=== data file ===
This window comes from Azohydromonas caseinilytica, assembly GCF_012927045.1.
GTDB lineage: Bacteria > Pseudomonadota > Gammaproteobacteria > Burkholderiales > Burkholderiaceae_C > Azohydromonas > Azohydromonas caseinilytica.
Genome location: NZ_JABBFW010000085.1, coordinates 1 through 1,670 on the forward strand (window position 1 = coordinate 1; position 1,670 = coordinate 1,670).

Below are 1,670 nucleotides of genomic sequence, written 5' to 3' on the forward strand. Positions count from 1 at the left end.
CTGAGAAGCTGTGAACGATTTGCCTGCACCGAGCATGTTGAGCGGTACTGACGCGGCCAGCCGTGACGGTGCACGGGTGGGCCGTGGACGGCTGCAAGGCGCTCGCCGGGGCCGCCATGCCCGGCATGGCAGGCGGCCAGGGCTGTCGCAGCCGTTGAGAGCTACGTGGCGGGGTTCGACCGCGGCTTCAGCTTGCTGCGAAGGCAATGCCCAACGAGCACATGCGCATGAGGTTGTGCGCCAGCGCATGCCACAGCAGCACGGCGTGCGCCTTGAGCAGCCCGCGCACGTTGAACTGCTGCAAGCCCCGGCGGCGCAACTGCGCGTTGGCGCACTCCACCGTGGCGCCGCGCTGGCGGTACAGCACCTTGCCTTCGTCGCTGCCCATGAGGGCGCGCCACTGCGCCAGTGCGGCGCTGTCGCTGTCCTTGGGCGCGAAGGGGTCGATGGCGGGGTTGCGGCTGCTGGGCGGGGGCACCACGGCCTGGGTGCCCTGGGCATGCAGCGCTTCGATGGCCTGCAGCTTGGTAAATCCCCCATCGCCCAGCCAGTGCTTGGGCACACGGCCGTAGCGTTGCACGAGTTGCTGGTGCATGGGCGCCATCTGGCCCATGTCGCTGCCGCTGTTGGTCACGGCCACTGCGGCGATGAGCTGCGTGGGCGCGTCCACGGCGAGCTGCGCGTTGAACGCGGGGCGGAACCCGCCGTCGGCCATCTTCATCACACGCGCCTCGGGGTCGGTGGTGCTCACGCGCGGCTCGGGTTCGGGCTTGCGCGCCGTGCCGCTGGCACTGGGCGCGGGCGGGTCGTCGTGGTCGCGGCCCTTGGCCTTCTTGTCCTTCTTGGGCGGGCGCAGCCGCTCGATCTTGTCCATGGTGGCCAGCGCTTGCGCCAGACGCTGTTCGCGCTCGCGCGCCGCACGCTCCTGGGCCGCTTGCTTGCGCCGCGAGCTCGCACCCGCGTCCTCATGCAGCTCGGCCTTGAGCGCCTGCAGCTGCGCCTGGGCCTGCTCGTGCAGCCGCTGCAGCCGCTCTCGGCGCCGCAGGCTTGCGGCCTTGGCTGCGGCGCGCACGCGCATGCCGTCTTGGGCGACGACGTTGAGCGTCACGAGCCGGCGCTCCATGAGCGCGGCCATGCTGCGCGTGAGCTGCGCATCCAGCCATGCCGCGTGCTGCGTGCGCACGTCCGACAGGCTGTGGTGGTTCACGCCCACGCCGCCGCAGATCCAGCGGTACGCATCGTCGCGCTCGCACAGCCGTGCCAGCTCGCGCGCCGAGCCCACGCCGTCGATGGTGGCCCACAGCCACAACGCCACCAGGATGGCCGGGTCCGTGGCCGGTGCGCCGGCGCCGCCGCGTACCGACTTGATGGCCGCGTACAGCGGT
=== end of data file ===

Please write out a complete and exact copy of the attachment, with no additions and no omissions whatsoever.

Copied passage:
This window comes from Azohydromonas caseinilytica, assembly GCF_012927045.1.
GTDB lineage: Bacteria > Pseudomonadota > Gammaproteobacteria > Burkholderiales > Burkholderiaceae_C > Azohydromonas > Azohydromonas caseinilytica.
Genome location: NZ_JABBFW010000085.1, coordinates 1 through 1,670 on the forward strand (window position 1 = coordinate 1; position 1,670 = coordinate 1,670).

Below are 1,670 nucleotides of genomic sequence, written 5' to 3' on the forward strand. Positions count from 1 at the left end.
CTGAGAAGCTGTGAACGATTTGCCTGCACCGAGCATGTTGAGCGGTACTGACGCGGCCAGCCGTGACGGTGCACGGGTGGGCCGTGGACGGCTGCAAGGCGCTCGCCGGGGCCGCCATGCCCGGCATGGCAGGCGGCCAGGGCTGTCGCAGCCGTTGAGAGCTACGTGGCGGGGTTCGACCGCGGCTTCAGCTTGCTGCGAAGGCAATGCCCAACGAGCACATGCGCATGAGGTTGTGCGCCAGCGCATGCCACAGCAGCACGGCGTGCGCCTTGAGCAGCCCGCGCACGTTGAACTGCTGCAAGCCCCGGCGGCGCAACTGCGCGTTGGCGCACTCCACCGTGGCGCCGCGCTGGCGGTACAGCACCTTGCCTTCGTCGCTGCCCATGAGGGCGCGCCACTGCGCCAGTGCGGCGCTGTCGCTGTCCTTGGGCGCGAAGGGGTCGATGGCGGGGTTGCGGCTGCTGGGCGGGGGCACCACGGCCTGGGTGCCCTGGGCATGCAGCGCTTCGATGGCCTGCAGCTTGGTAAATCCCCCATCGCCCAGCCAGTGCTTGGGCACACGGCCGTAGCGTTGCACGAGTTGCTGGTGCATGGGCGCCATCTGGCCCATGTCGCTGCCGCTGTTGGTCACGGCCACTGCGGCGATGAGCTGCGTGGGCGCGTCCACGGCGAGCTGCGCGTTGAACGCGGGGCGGAACCCGCCGTCGGCCATCTTCATCACACGCGCCTCGGGGTCGGTGGTGCTCACGCGCGGCTCGGGTTCGGGCTTGCGCGCCGTGCCGCTGGCACTGGGCGCGGGCGGGTCGTCGTGGTCGCGGCCCTTGGCCTTCTTGTCCTTCTTGGGCGGGCGCAGCCGCTCGATCTTGTCCATGGTGGCCAGCGCTTGCGCCAGACGCTGTTCGCGCTCGCGCGCCGCACGCTCCTGGGCCGCTTGCTTGCGCCGCGAGCTCGCACCCGCGTCCTCATGCAGCTCGGCCTTGAGCGCCTGCAGCTGCGCCTGGGCCTGCTCGTGCAGCCGCTGCAGCCGCTCTCGGCGCCGCAGGCTTGCGGCCTTGGCTGCGGCGCGCACGCGCATGCCGTCTTGGGCGACGACGTTGAGCGTCACGAGCCGGCGCTCCATGAGCGCGGCCATGCTGCGCGTGAGCTGCGCATCCAGCCATGCCGCGTGCTGCGTGCGCACGTCCGACAGGCTGTGGTGGTTCACGCCCACGCCGCCGCAGATCCAGCGGTACGCATCGTCGCGCTCGCACAGCCGTGCCAGCTCGCGCGCCGAGCCCACGCCGTCGATGGTGGCCCACAGCCACAACGCCACCAGGATGGCCGGGTCCGTGGCCGGTGCGCCGGCGCCGCCGCGTACCGACTTGATGGCCGCGTACAGCGGT